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General John Fulton Reynolds, A special Kind of Hero

John F. Reynolds was born in Pennsylvania .  He had two brothers with Civil War roles.  Captain William Reynolds served the nave and after the war rose to the rank of Rear Admiral.  His brother James Lefevre Reynolds served Pennsylvania governor Curtin as Quartermaster-General of Pennsylvania.

John Reynolds was appointed to West Point by Senator James Buchanan and he graduated in 1840 in the middle of the class.  He was commissioned artillery into the 3rd US Artillery Regiment.  He served in the 3rd Seminole War and in Mexico.  He was brevetted captain for gallantry at Monterey and major for his actions at Buena Vista.  His battery commander, Captain Braxton Bragg at Buena Vista and fellow lieutenant George H Thomas supported the 1st Mississippi Rifle Regiment of Col. Jefferson C. Davis.  Davis never forgot the actions of Battery C and his loyalty to Bragg during the Civil War is legend.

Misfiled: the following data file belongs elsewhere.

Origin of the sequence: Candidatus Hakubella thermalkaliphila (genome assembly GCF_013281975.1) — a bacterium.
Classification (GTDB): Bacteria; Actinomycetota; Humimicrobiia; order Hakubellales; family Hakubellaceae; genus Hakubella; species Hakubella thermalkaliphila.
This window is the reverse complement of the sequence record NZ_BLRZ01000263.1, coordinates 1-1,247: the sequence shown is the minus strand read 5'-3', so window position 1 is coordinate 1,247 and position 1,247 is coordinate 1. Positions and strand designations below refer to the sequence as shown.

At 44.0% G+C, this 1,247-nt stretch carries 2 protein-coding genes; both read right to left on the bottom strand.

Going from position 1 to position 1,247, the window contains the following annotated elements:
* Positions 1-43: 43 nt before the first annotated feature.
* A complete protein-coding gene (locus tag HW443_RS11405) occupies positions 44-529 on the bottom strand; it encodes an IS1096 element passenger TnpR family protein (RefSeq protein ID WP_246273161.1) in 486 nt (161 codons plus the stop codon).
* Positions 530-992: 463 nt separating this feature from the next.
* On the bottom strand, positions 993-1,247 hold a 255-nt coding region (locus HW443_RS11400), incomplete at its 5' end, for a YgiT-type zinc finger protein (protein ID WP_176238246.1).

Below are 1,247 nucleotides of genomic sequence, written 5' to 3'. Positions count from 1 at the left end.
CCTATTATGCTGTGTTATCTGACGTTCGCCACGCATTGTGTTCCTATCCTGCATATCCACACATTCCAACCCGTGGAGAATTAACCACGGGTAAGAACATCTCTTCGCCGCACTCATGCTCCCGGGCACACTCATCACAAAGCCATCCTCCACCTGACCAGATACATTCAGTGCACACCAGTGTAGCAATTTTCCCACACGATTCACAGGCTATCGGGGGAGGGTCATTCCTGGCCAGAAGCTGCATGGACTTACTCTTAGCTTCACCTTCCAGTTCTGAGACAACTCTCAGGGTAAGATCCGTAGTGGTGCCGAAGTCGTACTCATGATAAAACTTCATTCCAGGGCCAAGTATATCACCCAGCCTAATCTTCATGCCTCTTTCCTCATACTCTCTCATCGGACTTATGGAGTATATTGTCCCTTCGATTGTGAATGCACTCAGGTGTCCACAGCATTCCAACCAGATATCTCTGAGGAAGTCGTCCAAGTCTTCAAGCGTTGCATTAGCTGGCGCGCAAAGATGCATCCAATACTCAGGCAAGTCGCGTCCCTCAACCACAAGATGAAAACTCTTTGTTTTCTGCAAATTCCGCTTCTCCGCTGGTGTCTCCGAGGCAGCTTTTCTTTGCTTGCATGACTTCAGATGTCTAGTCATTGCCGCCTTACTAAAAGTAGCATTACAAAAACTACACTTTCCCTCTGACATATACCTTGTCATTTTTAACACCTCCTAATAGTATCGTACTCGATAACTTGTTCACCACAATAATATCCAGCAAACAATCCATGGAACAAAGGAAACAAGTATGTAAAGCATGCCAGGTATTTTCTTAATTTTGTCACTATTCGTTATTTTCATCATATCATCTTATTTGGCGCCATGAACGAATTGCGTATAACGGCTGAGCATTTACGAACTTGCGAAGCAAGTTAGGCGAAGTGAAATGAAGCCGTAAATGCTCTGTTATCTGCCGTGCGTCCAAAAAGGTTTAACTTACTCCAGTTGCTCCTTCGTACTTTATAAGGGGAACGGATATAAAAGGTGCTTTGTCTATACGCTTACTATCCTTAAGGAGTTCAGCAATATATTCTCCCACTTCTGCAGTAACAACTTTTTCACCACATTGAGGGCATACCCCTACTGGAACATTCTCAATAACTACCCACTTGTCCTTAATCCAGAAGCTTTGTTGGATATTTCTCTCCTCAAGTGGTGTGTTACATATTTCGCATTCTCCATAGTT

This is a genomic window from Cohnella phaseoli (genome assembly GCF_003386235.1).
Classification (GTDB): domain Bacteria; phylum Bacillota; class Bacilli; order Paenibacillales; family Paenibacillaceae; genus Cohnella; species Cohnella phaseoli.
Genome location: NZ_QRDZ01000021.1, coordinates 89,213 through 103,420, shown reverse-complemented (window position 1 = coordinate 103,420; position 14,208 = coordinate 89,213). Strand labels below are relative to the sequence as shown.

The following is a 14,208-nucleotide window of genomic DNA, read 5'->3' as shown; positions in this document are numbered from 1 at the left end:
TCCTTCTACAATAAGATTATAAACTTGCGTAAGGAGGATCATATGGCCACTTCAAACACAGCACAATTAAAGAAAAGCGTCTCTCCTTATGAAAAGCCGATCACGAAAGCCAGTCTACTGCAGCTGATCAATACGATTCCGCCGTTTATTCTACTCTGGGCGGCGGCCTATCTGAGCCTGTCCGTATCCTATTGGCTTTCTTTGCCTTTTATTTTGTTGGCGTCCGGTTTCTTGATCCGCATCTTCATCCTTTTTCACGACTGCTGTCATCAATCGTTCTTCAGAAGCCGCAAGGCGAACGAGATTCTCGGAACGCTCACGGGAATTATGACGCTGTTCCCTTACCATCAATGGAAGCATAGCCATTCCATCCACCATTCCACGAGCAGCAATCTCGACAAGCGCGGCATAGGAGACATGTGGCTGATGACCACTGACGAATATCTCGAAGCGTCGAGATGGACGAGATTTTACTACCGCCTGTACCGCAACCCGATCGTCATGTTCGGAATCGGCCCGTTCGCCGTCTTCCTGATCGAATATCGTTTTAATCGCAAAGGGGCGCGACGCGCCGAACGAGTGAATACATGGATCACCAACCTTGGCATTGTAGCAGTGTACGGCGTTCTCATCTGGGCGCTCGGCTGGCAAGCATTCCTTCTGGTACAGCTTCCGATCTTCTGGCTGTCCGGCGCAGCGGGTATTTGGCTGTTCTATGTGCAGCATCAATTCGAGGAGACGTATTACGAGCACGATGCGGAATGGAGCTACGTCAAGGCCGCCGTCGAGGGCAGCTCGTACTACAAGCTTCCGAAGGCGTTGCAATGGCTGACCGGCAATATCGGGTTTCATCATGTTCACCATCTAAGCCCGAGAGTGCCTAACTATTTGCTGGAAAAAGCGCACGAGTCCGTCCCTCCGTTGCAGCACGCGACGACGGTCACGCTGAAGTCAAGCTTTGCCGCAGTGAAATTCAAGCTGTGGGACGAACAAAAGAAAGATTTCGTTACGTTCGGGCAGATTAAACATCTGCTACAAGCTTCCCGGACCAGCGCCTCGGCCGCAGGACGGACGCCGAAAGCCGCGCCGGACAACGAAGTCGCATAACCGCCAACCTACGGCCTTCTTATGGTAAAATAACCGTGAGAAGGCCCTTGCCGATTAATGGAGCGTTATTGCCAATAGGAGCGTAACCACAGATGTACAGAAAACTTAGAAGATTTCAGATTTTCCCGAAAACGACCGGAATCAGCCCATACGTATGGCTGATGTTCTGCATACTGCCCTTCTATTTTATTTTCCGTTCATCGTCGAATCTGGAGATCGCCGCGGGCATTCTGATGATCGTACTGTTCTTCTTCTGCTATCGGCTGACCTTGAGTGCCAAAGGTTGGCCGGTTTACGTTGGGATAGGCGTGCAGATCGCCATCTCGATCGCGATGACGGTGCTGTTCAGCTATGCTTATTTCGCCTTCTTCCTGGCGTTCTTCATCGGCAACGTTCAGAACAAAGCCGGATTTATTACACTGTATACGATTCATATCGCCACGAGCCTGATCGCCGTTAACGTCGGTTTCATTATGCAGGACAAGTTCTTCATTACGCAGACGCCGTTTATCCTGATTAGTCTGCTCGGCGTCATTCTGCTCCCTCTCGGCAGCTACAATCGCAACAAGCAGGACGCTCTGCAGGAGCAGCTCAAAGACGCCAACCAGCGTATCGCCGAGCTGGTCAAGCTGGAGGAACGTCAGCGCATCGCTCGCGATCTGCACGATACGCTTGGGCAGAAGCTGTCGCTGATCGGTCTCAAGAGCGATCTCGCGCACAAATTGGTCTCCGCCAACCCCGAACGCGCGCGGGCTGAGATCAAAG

John Reynolds was well regarded by the officer corps and he was considered for the command of the Army of the Potomac when Lincoln became disinchanted with Gen Hooker.  Reynolds was not offered  the opportunity with strings and so he refused the command.  President Lincoln was leary of commanders with political aspirations particularly before his second term.

Reynolds pushed his I Corps to Gettysburg to aid the horsemen of Gen John Buford and deserves credit for establishing the advantageous position the Union force obtained.  He was killed by a sniper on the first day.  The army was keenly sorrowful for the loss of this up front leader.  His command passed to Abner Doubleday.

John Reynolds was secretely engage to Miss Katherine “Kate” May Hewett, a Catholic.  They had met on a boat returning from California.  She had promised that if anything happened to him she would enter a convent.  Eight days after his death Kate applied to the Sisters of Charity Convent in Emmitsburg, Maryland.  She became Sister Hildegardis and taught school in Albany, New York.  Without explanation on September 3. 1868 she left the order.  She never remarried and died in 1895.


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